Steve McQueen: Legacy Edition
First Appeared in The Music Box, August 2007, Volume 14, #8
Written by John Metzger
Sat August 25, 2007, 05:30 AM CDT
For anyone who either is completely unfamiliar with Prefab Sprout or didnít understand the fuss that surrounded its sophomore set Steve McQueen after its release in 1985, hereís a tip: Avoid reading Paul Lesterís liner notes until after the albumís contents have had time to come into focus. Over the years, Lester has played the role of Prefab Sproutís biggest fan to the hilt, and every album that the band has released has been greeted by heaps of his glowing praise. Here, he refers to Steve McQueen as "the Pet Sounds of the í80s," and although his enthusiasm undeniably is genuine, his statement raises expectations that the endeavor canít possibly meet.
Recently reissued, Steve McQueen has been augmented with a bonus disc that contains acoustic versions of eight of the albumís 11 songs that Prefab Sprout recorded last year. Not all of the new arrangements are successful, but in stripping away the highly glossy production of the original endeavor, the smartly crafted lyrics of front man Paddy McAloon are brought to light. Despite their outward appearance, these are not ordinary pop songs. Like a wolf in sheepís clothing, they sneak in quietly, and strike at the most unsuspecting moments.
Initially introduced to the U.S. market as Two Wheels Good, Steve McQueen is a conceptual work about the male experience, though McAloon escapes from the typical rock star posturing by viewing his behavior through the lens of the future. He never really apologizes for his array of misguided thoughts and misdeeds, but his regrets certainly are palpable. Desire As, for example, begins with the arrogant kiss-off, "Iíve got six things on my mind/Youíre no longer one of them." As the song progresses, however, its perspective shifts, and McAloon comes to realize his mistakes. On When Love Breaks Down, he chisels away at the lies that men tell until he reveals that the reason that they do it is to avoid both commitment and heartache. Meanwhile, Moving the River outlines how the chase often becomes more important than getting the girl, while on Horsiní Around, he offers a blunt admission that his infidelities have left him with nothing but shame.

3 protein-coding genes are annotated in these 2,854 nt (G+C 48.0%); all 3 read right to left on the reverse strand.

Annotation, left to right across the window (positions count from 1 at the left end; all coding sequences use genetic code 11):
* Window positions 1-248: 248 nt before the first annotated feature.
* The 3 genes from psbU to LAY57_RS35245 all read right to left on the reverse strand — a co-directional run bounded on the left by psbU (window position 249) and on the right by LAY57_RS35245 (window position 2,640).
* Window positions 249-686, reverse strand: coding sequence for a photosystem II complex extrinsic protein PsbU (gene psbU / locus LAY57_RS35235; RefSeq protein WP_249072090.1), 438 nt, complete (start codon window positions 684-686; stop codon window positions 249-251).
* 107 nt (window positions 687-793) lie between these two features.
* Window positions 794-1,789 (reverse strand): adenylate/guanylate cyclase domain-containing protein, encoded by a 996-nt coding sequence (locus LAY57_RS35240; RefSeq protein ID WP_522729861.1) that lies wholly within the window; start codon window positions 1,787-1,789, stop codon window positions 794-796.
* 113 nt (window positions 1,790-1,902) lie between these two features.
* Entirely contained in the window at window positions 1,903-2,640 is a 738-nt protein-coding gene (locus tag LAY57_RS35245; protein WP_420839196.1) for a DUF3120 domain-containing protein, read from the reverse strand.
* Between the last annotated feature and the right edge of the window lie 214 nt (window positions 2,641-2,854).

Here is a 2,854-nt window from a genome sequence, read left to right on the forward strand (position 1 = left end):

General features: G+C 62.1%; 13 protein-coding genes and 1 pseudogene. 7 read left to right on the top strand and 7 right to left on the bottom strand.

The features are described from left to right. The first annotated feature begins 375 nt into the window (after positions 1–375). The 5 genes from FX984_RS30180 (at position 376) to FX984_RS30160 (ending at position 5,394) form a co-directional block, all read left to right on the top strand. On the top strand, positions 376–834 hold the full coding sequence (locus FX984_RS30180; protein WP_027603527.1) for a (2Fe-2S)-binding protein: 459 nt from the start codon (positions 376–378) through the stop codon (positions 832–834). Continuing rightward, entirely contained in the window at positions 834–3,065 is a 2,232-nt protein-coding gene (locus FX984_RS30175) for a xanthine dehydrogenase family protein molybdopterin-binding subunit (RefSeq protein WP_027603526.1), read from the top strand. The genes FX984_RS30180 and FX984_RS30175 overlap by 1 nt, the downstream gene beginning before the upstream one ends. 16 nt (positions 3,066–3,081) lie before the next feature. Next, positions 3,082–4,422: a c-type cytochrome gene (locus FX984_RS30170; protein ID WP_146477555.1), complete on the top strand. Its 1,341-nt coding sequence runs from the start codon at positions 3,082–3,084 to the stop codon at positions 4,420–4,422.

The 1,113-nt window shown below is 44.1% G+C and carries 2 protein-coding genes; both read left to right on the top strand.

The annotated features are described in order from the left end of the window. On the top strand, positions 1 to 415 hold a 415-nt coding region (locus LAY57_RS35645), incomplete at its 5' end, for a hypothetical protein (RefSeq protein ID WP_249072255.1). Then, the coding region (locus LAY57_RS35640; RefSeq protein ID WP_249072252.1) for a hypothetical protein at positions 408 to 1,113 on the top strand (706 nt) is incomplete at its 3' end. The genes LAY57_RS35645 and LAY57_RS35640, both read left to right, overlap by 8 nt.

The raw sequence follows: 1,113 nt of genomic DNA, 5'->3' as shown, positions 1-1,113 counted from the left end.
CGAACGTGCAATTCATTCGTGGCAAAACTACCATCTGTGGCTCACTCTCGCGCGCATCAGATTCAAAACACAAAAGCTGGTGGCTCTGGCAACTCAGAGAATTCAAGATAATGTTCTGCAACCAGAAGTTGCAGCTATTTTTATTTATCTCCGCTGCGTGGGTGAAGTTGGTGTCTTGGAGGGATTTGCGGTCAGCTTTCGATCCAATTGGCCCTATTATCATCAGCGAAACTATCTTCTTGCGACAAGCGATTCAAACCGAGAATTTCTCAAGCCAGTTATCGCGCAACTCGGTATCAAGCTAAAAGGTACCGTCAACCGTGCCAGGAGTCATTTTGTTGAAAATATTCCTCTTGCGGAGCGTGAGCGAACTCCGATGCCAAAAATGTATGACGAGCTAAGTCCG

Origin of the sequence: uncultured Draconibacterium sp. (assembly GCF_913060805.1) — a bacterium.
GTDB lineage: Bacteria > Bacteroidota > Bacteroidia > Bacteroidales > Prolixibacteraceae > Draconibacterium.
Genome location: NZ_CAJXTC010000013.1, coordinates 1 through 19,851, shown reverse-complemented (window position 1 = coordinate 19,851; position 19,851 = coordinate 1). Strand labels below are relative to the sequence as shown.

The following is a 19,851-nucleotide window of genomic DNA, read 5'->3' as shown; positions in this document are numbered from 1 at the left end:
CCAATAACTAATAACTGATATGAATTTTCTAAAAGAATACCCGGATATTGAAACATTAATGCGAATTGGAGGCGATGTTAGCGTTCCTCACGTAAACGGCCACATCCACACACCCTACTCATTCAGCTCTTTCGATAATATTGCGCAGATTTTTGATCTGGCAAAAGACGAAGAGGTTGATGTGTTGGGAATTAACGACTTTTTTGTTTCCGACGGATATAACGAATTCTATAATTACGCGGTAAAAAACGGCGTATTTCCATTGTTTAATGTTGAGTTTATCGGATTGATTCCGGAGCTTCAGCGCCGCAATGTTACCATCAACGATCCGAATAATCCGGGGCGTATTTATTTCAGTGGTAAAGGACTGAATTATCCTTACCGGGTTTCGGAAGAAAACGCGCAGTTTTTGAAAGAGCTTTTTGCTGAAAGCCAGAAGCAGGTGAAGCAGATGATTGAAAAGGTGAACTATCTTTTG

The arrangements employed by Prefab Sprout on Steve McQueen are, however, somewhat more problematic in that the collection forever will be tied directly to the sounds that were emanating from the U.K. in the 1980s. Although a lot of the material falls into the same vein as the works of Howard Jones and Spandau Ballet, the band also found room to incorporate into its work the new wave-pop of Squeeze, the angry bite of Elvis Costello, and the jazzier tendencies of The Style Council into its work. The only track that continues to hold up completely, however, is Faron Young. As its title suggests, the tune is a tribute of sorts to the classic, honky-tonk country artist whose work inaugurated CMT in 1983. The rolling banjo that underscores the song further highlights this connection, thus allowing McAloon to use the image of the man known as "The Hillbilly Heartthrob" to launch his opus.
Unfortunately, time has not necessarily been kind to Steve McQueen. When it was issued in 1985, its polished production already had undercut a lot of its punch. To be fair, producer Thomas Dolby did everything that he could to distinguish the set from its rivals without alienating it from commercial radio, and if it is given a chance, the music actually proves to be quite complex. The backing vocals of Wendy Smith, for example, are gloriously ethereal and haunting, and tucked inside the sophisticated ambience are intricate textures that lurk like the demons that McAloon is trying to confront. Although itís not quite the classic that Paul Lester wants it to be, Steve McQueen is a prime example of how the vacuous pop world occasionally can be subverted by a gifted, literate lyricist. In the end, this may be what he ultimately was trying to say. Ĺ
Steve McQueen: Legacy Edition is available from Barnes & Noble.
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1 Star: Pitiful
2 Stars: Listenable
3 Stars: Respectable
4 Stars: Excellent
5 Stars: Can't Live Without It!!
Copyright © 2007 The Music Box